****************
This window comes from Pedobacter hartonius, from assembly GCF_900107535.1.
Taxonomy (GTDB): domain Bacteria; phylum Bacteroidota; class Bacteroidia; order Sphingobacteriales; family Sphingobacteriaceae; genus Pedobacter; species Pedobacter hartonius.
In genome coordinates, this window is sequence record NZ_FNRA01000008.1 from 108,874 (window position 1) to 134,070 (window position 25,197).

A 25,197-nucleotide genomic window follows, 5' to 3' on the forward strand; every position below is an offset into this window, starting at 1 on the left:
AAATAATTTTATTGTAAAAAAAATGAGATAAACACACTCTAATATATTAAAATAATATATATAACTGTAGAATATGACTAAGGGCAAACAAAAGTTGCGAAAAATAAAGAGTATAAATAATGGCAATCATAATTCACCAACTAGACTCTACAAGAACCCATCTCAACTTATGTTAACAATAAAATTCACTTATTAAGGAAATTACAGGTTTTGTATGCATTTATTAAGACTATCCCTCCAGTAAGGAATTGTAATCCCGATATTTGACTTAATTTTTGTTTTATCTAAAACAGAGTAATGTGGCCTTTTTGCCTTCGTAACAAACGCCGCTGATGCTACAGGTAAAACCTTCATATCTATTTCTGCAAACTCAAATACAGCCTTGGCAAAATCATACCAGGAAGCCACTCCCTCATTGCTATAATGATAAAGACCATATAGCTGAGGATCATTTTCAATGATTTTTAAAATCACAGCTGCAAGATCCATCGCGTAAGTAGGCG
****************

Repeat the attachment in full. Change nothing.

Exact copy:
This window comes from Pedobacter hartonius, from assembly GCF_900107535.1.
Taxonomy (GTDB): domain Bacteria; phylum Bacteroidota; class Bacteroidia; order Sphingobacteriales; family Sphingobacteriaceae; genus Pedobacter; species Pedobacter hartonius.
In genome coordinates, this window is sequence record NZ_FNRA01000008.1 from 108,874 (window position 1) to 134,070 (window position 25,197).

A 25,197-nucleotide genomic window follows, 5' to 3' on the forward strand; every position below is an offset into this window, starting at 1 on the left:
AAATAATTTTATTGTAAAAAAAATGAGATAAACACACTCTAATATATTAAAATAATATATATAACTGTAGAATATGACTAAGGGCAAACAAAAGTTGCGAAAAATAAAGAGTATAAATAATGGCAATCATAATTCACCAACTAGACTCTACAAGAACCCATCTCAACTTATGTTAACAATAAAATTCACTTATTAAGGAAATTACAGGTTTTGTATGCATTTATTAAGACTATCCCTCCAGTAAGGAATTGTAATCCCGATATTTGACTTAATTTTTGTTTTATCTAAAACAGAGTAATGTGGCCTTTTTGCCTTCGTAACAAACGCCGCTGATGCTACAGGTAAAACCTTCATATCTATTTCTGCAAACTCAAATACAGCCTTGGCAAAATCATACCAGGAAGCCACTCCCTCATTGCTATAATGATAAAGACCATATAGCTGAGGATCATTTTCAATGATTTTTAAAATCACAGCTGCAAGATCCATCGCGTAAGTAGGCG